Wichita State Shockers

How this junior has provided WSU volleyball with a back-row boost

Junior Kara Bown (center) has provided a much-needed boost to Wichita State’s back-row defense in support of libero Giorgia Civita (background).
Junior Kara Bown (center) has provided a much-needed boost to Wichita State’s back-row defense in support of libero Giorgia Civita (background). Courtesy

Since the graduation of back-row mainstays Gabi Mostrom and Hanna Shelton, Wichita State volleyball coach Chris Lamb has been on the hunt for defensive specialists to help the Shockers this season.

After two-plus years of development, Kara Bown, a junior from Lincoln, Neb., has emerged as a viable option for the Shockers on the back row to help support libero Giorgia Civita.

Bown was playing sparingly before, but was thrust into a central role recently and has responded with three straight matches of at least 12 digs and she has increased her production to 2.8 digs per set. This coming from a player who had recorded 85 digs in 109 sets before her promotion.

WSU will likely lean on Bown again in this week’s coming games, as the Shockers (9-11, 4-5 AAC) look to snap a three-match skid when they host Connecticut (11-11, 3-6) at 7 p.m. Friday and Temple (5-16, 2-7) at 1 p.m. Sunday.

“It was definitely a bigger role, but it felt just the same as practice to me,” Bown said. “I get a lot of reps in practice, so it didn’t feel too different. You have to trust your training and know that you’re capable of doing it because we do it every day in practice. So even though it was a bigger role, nothing really changed for me.”

Lamb has previously stated that developing back-row players was a priority for WSU this season. In the meantime, hitters like Tabitha Brown, Alex Koon and Megan Taflinger have been forced to play all the way around in rotations.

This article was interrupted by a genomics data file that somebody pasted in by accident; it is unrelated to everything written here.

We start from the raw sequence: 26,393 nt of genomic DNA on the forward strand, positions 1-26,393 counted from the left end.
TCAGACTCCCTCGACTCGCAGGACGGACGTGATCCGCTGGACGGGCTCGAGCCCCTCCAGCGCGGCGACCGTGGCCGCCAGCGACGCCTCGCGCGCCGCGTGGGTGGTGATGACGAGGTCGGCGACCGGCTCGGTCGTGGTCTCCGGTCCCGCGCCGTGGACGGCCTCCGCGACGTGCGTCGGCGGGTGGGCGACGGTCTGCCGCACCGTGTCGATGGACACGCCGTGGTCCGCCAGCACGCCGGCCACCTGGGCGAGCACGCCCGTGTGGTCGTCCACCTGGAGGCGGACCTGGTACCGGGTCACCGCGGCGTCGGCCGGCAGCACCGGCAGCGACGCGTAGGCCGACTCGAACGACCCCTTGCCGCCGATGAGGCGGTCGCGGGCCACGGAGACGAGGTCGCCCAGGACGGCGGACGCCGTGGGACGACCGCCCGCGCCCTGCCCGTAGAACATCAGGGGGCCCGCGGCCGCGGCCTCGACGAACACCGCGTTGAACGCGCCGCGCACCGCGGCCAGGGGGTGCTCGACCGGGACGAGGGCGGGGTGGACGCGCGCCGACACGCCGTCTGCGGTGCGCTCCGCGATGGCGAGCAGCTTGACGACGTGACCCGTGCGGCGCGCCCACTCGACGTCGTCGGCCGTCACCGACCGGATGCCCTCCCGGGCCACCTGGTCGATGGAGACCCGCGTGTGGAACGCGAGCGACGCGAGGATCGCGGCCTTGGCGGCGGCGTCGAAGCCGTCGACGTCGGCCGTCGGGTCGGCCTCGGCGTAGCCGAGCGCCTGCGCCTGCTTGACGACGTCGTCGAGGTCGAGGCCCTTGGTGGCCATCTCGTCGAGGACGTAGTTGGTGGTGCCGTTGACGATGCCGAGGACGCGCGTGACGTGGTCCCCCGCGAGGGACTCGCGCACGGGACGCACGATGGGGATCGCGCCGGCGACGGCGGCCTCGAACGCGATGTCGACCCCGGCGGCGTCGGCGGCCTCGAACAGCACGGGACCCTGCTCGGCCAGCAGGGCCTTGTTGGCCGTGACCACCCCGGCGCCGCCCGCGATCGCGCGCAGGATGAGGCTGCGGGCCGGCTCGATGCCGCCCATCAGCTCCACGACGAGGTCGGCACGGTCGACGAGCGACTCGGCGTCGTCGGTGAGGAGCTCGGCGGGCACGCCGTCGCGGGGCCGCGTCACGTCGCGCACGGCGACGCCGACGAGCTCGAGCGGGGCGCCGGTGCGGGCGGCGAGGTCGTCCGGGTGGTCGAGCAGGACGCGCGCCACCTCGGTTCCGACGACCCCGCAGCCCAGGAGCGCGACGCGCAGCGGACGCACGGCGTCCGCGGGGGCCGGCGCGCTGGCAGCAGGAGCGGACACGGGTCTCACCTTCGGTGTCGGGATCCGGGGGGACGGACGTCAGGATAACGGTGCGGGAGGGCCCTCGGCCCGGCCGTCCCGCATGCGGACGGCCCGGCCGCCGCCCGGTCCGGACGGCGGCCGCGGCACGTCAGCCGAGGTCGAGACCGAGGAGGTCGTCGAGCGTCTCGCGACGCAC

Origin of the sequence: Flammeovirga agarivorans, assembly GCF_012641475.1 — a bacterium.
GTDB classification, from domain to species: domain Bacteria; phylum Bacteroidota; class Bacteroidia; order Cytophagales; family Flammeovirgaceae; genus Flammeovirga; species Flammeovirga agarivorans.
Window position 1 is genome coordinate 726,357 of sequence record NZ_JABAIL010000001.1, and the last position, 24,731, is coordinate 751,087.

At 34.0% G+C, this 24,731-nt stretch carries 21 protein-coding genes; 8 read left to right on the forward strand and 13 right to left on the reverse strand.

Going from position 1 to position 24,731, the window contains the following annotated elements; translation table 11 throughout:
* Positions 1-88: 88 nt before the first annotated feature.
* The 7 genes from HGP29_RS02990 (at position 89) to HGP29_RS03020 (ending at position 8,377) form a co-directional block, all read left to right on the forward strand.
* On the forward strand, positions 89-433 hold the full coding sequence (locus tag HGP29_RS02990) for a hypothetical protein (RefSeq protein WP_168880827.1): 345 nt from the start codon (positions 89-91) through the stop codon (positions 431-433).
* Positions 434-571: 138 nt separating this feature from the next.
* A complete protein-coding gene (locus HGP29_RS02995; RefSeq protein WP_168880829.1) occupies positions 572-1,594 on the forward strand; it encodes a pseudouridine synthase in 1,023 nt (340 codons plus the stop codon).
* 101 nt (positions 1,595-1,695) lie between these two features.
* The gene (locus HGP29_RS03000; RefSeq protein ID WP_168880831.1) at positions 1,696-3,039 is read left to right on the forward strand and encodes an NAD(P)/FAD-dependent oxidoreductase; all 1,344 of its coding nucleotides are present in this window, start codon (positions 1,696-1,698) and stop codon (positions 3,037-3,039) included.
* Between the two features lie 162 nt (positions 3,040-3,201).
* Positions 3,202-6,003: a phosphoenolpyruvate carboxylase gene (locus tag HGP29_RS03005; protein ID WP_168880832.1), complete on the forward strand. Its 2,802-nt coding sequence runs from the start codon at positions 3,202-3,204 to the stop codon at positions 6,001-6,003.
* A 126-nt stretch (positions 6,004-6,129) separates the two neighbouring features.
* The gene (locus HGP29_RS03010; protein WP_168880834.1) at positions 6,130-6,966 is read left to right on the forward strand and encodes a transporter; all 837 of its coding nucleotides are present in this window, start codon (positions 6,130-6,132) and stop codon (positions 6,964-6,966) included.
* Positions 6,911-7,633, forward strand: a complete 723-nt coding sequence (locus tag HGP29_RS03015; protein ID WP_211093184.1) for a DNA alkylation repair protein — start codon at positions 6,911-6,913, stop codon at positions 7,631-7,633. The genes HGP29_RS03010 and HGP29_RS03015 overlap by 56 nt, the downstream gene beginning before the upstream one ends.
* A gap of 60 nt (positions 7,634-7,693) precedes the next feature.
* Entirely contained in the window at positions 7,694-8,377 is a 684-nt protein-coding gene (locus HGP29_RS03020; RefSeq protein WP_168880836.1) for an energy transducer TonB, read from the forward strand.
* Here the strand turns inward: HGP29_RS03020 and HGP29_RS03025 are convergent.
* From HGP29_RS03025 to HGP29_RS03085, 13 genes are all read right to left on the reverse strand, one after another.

The trio is more than capable of doing that, but it certainly helps having a back-row specialist to rotate in to help ease the burden.

“Kara has done a good job of helping the team stick together,” Civita said. “I see her being a leader more. She talks more on the court and is taking on more responsibility. She’s covering more space on the court too, which helps everyone.”

Without an established defensive specialist to help support her this season, Civita’s workload has increased. Even with teams deliberately trying to hit away from her, Civita has increased her digs per set from 5.2 to 5.8 digs per set this season.

Now that Bown is seeing more time on the court, she knows teams are more than likely hitting her way. That could be a scary proposition for a player stepping into her first major role, but Bown sees it more as an opportunity to prove herself.

“You just have to be ready for everything to come your way,” Bown said. “Gio usually takes away her half of the court, so I have to expect everything to come my way and be ready to cover the part of the court she’s not on. It was a little intimidating at first, but (Civita) has helped me with my positioning and that really helped a lot.”

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